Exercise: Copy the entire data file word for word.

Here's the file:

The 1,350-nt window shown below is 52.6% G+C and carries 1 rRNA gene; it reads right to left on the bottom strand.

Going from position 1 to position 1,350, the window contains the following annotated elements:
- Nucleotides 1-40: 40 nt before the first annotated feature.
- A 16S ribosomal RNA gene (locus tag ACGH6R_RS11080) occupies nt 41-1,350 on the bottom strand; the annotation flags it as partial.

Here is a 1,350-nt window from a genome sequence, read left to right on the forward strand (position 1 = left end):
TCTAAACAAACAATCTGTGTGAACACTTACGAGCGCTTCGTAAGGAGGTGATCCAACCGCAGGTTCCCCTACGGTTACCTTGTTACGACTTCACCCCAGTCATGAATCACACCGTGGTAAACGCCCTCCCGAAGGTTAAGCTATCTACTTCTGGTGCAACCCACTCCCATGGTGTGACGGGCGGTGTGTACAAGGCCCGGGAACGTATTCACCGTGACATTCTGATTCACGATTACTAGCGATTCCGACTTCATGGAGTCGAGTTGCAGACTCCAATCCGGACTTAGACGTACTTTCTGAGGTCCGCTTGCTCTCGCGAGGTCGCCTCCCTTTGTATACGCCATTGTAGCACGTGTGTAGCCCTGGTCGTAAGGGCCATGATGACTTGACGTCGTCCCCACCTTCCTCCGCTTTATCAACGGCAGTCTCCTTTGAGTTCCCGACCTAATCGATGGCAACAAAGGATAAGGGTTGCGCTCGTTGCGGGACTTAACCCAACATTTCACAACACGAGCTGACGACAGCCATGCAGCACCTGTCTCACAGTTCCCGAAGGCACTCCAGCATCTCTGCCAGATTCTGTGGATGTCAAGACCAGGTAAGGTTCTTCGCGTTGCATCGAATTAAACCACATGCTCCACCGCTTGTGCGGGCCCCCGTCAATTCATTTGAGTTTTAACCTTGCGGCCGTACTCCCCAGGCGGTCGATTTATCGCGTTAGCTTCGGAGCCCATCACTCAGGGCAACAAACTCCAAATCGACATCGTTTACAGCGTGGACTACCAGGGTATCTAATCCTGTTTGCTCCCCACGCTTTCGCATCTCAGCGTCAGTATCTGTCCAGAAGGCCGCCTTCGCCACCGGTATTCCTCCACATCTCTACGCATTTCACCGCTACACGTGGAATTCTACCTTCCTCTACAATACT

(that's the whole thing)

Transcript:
The 1,350-nt window shown below is 52.6% G+C and carries 1 rRNA gene; it reads right to left on the bottom strand.

Going from position 1 to position 1,350, the window contains the following annotated elements:
- Nucleotides 1-40: 40 nt before the first annotated feature.
- A 16S ribosomal RNA gene (locus tag ACGH6R_RS11080) occupies nt 41-1,350 on the bottom strand; the annotation flags it as partial.

Here is a 1,350-nt window from a genome sequence, read left to right on the forward strand (position 1 = left end):
TCTAAACAAACAATCTGTGTGAACACTTACGAGCGCTTCGTAAGGAGGTGATCCAACCGCAGGTTCCCCTACGGTTACCTTGTTACGACTTCACCCCAGTCATGAATCACACCGTGGTAAACGCCCTCCCGAAGGTTAAGCTATCTACTTCTGGTGCAACCCACTCCCATGGTGTGACGGGCGGTGTGTACAAGGCCCGGGAACGTATTCACCGTGACATTCTGATTCACGATTACTAGCGATTCCGACTTCATGGAGTCGAGTTGCAGACTCCAATCCGGACTTAGACGTACTTTCTGAGGTCCGCTTGCTCTCGCGAGGTCGCCTCCCTTTGTATACGCCATTGTAGCACGTGTGTAGCCCTGGTCGTAAGGGCCATGATGACTTGACGTCGTCCCCACCTTCCTCCGCTTTATCAACGGCAGTCTCCTTTGAGTTCCCGACCTAATCGATGGCAACAAAGGATAAGGGTTGCGCTCGTTGCGGGACTTAACCCAACATTTCACAACACGAGCTGACGACAGCCATGCAGCACCTGTCTCACAGTTCCCGAAGGCACTCCAGCATCTCTGCCAGATTCTGTGGATGTCAAGACCAGGTAAGGTTCTTCGCGTTGCATCGAATTAAACCACATGCTCCACCGCTTGTGCGGGCCCCCGTCAATTCATTTGAGTTTTAACCTTGCGGCCGTACTCCCCAGGCGGTCGATTTATCGCGTTAGCTTCGGAGCCCATCACTCAGGGCAACAAACTCCAAATCGACATCGTTTACAGCGTGGACTACCAGGGTATCTAATCCTGTTTGCTCCCCACGCTTTCGCATCTCAGCGTCAGTATCTGTCCAGAAGGCCGCCTTCGCCACCGGTATTCCTCCACATCTCTACGCATTTCACCGCTACACGTGGAATTCTACCTTCCTCTACAATACT